- Adopt internal policies and implement technical and organizational measures to comply with the GDPR at the earliest stages of the design of the processing operations (Data Protection by Design), as well as at the later stages when personal data is processed, in order to ensure that data is processed with the highest privacy protection (for example only the data necessary should be processed, short storage period, limited accessibility) so that by default personal data isn’t made accessible to an indefinite number of persons (Data protection by default). GDPR specifies these measures;
- Keep records of processed data in written and electronic forms. The contents of the records are regulated in detail. In certain situations, companies are exempted from the obligation to keep records;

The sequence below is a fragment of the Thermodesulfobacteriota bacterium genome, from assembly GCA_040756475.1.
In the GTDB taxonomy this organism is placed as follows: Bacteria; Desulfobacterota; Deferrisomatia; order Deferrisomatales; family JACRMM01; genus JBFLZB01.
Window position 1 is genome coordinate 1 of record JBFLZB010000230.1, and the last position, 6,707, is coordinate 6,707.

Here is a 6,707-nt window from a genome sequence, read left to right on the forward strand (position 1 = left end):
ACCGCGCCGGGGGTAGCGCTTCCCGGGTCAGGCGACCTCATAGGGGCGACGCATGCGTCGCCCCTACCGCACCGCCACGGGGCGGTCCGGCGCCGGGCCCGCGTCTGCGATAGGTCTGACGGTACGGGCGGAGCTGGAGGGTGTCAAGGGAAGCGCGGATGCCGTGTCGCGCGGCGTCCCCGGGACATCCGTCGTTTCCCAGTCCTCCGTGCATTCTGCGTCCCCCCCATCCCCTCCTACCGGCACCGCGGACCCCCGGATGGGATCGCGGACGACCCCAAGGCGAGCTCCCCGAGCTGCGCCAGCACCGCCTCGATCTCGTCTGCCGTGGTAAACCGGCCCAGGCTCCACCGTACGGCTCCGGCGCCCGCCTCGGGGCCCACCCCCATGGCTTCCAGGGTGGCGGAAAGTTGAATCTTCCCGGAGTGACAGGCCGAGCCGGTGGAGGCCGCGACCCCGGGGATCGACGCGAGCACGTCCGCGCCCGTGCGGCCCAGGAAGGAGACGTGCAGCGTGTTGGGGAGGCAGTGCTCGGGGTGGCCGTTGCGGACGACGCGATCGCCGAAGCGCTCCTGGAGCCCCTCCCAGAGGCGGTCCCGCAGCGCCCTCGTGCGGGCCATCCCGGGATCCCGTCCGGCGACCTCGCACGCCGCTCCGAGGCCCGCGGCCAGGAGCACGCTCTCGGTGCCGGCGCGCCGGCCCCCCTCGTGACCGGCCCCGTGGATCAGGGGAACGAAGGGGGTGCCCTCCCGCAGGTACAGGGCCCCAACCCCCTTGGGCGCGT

- In a case of a transfer of personal data to countries outside the EU territory or to international organizations, fulfill the specific conditions laid down in the GDPR, if the European Commission has not ruled that the degree of personal data protection in a given country or international organization is at a satisfactory level;
- Notify the supervisory authority about the breach without undue delay, and at the latest within 72 hours after having become aware of the breach. In certain situations, there will be an obligation to notify individuals whose personal data is violated;
- Conduct an assessment of the impact on the violation of the rights and freedoms of natural persons when processing data, in certain situations.
Companies that are not established on the territory of the EU
Companies that are not established on the territory of Member States (companies outside the EU) may fall under the GDPR domain in two cases.